“It was so fast. I assumed he was a reasonable guy,” Ryan said.

The Amalgamated Car Parking Services staffer then told her she could go back into the consulate to get her visa and come out and pay him afterward – when she asked where he’d be, he said waiting in the same spot.

“It wasn’t about the car park, he wasn’t doing his job to try and keep the car park clear for the person’s it was. He was just out to get people.”

Ryan spoke to others at the consulate, who told her they’d been charged two or three times as much as she had.

“There’s an arbitrary amount, there’s no rhyme or reason to what he’s charging it’s more like it’s what he thinks he can get away with.”

While at the site, Ryan also saw a woman get out of her car and the clamper leap into action as she walked away, clamping her wheel within a minute.

The current voluntary code of conduct regulating private car parking enforcement, which Amalgamated is not a signatory to, states a ten minute grace period must be allowed.

“They have the power because you can’t leave until you pay the money,” Ryan said.

Amalgamated boss Craig Burrows expressed irritation at being called, saying he would prefer to look into the situation rather than have another story written about clamping.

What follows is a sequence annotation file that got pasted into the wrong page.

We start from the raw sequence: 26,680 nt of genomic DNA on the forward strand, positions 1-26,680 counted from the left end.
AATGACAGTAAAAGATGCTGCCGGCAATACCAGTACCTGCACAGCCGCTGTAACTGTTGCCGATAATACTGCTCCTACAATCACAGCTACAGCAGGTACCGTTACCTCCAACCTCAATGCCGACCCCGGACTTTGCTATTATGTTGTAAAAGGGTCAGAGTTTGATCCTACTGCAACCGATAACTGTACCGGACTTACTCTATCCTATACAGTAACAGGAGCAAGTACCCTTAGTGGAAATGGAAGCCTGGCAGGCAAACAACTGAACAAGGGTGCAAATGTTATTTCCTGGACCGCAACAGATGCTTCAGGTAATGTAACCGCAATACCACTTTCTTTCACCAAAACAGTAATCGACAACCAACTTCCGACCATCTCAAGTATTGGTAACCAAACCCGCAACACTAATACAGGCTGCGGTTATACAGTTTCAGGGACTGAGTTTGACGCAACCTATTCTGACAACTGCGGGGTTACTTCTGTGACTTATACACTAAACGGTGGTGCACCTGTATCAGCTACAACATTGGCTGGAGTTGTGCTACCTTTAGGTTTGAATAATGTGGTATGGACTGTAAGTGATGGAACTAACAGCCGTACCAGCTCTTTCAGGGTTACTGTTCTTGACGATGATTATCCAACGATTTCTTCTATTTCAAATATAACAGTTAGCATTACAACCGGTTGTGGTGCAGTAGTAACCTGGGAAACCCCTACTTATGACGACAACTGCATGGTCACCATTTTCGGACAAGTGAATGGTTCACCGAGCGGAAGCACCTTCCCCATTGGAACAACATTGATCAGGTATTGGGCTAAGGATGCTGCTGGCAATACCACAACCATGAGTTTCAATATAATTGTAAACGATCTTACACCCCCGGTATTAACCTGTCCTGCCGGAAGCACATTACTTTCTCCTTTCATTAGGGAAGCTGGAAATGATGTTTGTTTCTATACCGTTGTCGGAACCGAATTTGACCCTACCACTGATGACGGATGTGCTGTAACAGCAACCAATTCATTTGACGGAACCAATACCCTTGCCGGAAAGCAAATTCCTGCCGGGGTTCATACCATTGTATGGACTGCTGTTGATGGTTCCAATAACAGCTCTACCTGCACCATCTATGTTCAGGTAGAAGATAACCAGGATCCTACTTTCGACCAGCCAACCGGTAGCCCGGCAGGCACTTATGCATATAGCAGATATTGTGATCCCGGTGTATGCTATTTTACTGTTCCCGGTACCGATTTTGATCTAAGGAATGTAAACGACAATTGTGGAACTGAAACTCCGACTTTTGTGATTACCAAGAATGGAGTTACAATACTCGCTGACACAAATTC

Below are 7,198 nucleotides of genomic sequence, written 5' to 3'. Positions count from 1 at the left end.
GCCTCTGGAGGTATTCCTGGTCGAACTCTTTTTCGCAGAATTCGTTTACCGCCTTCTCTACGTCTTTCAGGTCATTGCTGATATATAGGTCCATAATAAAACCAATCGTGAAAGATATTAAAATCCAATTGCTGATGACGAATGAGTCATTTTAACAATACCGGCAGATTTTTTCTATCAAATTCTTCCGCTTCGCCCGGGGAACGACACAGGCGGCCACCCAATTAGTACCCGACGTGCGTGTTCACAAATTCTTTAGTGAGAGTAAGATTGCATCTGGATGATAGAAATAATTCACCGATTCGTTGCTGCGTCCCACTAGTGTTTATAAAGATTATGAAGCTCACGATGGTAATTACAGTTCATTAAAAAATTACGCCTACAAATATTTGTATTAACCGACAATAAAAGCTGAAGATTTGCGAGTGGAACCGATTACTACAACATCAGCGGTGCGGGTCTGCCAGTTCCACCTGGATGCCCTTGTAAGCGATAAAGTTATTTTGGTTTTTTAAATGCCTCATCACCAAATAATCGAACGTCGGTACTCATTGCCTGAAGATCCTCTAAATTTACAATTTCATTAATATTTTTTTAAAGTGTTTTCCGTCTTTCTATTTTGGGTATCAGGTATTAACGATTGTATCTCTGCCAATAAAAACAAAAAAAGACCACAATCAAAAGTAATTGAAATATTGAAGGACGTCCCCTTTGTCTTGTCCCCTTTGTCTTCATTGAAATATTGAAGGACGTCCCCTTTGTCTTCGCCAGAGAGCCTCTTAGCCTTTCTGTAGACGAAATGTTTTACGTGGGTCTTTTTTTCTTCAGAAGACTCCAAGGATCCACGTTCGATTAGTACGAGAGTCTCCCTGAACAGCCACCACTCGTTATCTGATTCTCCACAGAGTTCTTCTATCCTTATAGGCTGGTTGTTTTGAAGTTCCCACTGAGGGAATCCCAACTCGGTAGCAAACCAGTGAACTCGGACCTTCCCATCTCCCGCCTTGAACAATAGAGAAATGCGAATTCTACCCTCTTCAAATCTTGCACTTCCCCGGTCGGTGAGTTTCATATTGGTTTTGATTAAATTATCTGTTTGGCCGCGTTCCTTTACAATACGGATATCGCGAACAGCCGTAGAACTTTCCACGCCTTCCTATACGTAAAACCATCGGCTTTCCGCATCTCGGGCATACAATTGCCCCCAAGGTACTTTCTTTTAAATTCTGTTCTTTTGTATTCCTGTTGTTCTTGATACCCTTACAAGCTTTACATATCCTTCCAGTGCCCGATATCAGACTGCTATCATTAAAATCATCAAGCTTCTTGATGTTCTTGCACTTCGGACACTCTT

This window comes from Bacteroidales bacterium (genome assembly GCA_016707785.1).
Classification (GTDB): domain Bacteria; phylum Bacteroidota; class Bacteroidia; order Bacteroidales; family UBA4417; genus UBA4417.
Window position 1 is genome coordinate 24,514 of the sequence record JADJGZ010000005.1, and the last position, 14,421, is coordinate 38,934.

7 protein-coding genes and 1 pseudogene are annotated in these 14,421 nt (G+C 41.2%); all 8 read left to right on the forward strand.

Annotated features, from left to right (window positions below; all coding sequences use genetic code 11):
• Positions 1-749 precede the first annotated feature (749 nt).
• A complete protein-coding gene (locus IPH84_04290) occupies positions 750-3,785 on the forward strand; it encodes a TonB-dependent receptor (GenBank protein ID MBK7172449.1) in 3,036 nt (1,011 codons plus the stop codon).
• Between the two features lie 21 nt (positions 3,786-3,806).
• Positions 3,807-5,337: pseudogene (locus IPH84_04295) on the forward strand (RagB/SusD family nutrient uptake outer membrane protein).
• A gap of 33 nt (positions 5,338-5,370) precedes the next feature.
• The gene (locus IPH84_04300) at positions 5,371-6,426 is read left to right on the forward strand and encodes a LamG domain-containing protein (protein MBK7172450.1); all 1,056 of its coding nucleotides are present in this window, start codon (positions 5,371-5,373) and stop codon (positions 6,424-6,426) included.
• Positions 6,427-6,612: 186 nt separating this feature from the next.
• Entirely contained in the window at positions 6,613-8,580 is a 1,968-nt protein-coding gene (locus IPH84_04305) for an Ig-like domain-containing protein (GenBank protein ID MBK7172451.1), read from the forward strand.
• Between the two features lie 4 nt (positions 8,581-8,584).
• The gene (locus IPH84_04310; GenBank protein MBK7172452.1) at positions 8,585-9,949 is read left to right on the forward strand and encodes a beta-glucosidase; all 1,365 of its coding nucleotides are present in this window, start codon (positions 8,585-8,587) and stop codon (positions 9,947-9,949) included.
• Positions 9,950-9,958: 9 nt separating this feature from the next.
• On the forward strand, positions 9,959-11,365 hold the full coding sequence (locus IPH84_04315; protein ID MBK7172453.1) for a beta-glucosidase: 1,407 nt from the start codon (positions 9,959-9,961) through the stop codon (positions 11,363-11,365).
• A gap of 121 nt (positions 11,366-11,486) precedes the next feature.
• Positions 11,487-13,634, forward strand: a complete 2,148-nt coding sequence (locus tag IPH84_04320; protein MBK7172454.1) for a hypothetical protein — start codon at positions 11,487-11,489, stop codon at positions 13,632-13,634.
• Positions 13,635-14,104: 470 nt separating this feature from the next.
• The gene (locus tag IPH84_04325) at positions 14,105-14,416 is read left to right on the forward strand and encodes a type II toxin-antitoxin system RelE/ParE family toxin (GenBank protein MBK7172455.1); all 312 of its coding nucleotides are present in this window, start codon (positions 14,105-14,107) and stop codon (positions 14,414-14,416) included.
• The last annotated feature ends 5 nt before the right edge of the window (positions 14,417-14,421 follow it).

“I’ve got better things to do,” he said.

He said information about the case should be sent through and if something had been done wrong on Amalgamated’s part he would reconsider the fee.

In a similar tale, an Auckland resident who asked we use his middle name, Pal, because he felt so intimidated, said an Elite Parking Services staffer clamped his car as he sat in it in a Papatoetoe car park on Monday morning.

“The guy just came to my car quickly, he put the lock on the car’s wheel. I asked him, I was shocked, ‘what happened to my car’.”

The man said he’s broken the rules and had to pay $200 to have his wheel released.

Pal wondered how the man could know that when he hadn’t yet left his vehicle, which was parked outside the Bank of India on east Tamaki Rd.

The man also swore at an intimidated him, he claimed.

“How can you judge the person sitting inside the car,” Pal said.